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The role of a lifetime
Child and adolescent psychiatrist Dr. Porpavai on the importance of taking parenting seriously
Asha (name changed) is distraught. She’s tried to be her daughter’s best friend, supporting her at every stage, but when she put her foot down for an unreasonable demand, the teenager rebelled and accused her of being a dictator. The mother was shattered, because they shared a great relationship till then.
The trouble begins, says child and adolescent psychiatrist K. Porpavai, when parents decide they will be their child’s best friends. “Many parents don’t realise that you can be a friendly parent, but not a parent-cum-friend. What you end up doing is confusing children, who don’t know how to deal with authority, and fall into a chasm, unsure of how to approach their parents,” says Australia-based Dr. Porpavai, who is in town to conduct Paadhaigal, a series of parenting workshops in association with Vazhikatti Mental Health Centre.
“The first question people ask is why they need to be taught something as basic as parenting. But, there is a genuine need for it, because the world is vastly different from what present-day parents were raised in. And, the issues that children face today are very different too. The ‘guilty’ parents are the worst role models. They bribe their children, and establish a relationship built on ‘currency’ and ‘gifts’,” she says.
In Porpavai’s opinion, Social media is another danger area. “It is a sieve through which any information can go through. As such, there are very few barricades to prevent minors from accessing these websites. And, you have parents who subvert rules by cheating on children’s date of birth, and leaving them unprotected in a wild, wild online world,” she says. There is bullying of every sort on line and according to Porpavai, adolescents need little provocation to slip into depression. “It could be a casual comment on a haircut. If a child is low in self-esteem, this one comment can derail every other success.”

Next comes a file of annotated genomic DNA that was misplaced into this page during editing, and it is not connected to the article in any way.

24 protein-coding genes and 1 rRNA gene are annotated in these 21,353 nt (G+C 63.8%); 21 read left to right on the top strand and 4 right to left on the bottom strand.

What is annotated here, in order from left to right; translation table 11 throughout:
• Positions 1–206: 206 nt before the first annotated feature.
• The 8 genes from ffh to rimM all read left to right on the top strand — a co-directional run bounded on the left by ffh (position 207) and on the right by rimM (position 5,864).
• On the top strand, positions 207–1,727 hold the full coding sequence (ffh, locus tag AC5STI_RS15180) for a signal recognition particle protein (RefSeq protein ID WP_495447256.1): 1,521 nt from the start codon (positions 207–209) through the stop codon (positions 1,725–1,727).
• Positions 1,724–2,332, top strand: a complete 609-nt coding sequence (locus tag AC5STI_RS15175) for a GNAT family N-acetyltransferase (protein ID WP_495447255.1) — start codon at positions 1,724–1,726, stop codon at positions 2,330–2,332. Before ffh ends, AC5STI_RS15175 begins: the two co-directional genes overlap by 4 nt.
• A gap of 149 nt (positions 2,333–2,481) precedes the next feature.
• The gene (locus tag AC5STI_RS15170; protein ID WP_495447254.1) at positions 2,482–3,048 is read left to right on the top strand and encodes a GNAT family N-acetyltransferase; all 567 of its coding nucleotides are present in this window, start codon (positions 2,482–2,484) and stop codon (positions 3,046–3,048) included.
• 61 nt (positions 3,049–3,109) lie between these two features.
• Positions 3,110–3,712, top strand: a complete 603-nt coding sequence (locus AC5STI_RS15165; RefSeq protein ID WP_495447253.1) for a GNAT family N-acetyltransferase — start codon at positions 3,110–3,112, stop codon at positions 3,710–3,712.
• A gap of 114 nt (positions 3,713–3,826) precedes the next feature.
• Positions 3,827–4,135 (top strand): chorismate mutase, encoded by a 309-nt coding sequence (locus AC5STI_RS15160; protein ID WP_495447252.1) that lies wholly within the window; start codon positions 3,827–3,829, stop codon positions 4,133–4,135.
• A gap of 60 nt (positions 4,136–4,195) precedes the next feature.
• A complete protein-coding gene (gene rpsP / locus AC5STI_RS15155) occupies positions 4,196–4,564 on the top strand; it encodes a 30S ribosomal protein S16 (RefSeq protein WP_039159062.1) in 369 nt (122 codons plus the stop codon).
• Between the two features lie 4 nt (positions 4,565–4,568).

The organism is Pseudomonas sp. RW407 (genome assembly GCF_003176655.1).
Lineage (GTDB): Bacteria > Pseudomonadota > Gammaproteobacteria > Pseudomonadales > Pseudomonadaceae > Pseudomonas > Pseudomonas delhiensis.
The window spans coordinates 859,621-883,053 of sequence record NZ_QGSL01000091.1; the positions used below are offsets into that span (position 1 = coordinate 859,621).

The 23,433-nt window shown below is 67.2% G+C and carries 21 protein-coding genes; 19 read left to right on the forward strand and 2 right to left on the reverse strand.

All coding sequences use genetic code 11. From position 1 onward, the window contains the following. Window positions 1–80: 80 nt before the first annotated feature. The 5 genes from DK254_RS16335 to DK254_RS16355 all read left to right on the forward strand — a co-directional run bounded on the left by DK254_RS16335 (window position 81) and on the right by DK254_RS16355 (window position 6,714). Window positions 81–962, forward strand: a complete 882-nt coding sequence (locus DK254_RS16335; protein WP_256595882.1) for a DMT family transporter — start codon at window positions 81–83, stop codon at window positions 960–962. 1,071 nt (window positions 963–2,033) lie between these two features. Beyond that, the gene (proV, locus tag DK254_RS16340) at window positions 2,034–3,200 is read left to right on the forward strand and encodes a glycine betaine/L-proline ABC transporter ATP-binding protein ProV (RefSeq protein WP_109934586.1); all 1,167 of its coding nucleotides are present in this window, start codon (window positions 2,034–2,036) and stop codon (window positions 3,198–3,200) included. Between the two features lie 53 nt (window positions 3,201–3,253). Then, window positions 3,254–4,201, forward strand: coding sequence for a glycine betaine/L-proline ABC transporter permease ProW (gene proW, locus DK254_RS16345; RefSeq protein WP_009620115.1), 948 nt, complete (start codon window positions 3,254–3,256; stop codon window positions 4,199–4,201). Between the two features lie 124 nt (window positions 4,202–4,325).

It is a busy world where both parents are running in and out of home, striving to build their respective careers. “But, parents must take the time to build a safe sanctuary for children, a space where they will be heard and not judged, where they can feel free to speak anything, and where relationships are built around interaction, not instruction,” says Porpavai.
In her sessions, she advocates a four-step method to raise children well. One of the most important lessons in that is for the parent to be a role model in every sense of the term, and show by example. “A parenting workshop is not a place to share complaints about children. Rather, it is a space for parents to focus on their role, misgivings and doubts so that they inspire confidence in a child,” she says.
Porpavai also uses the workshop to make parents understand that all children are not the same. “We must, especially in India, learn to celebrate individuality, to accept children as they are and to never force them to do our bidding. Only then will you raise children who will someday become good parents themselves.”
(Parenting sessions for pre-teens on January 24 and 31 and for teens on January 25 and 26. For fee and details, call 99422-85050 and 99655-59062, email firstname.lastname@example.org or visit www.vazhikatti.com)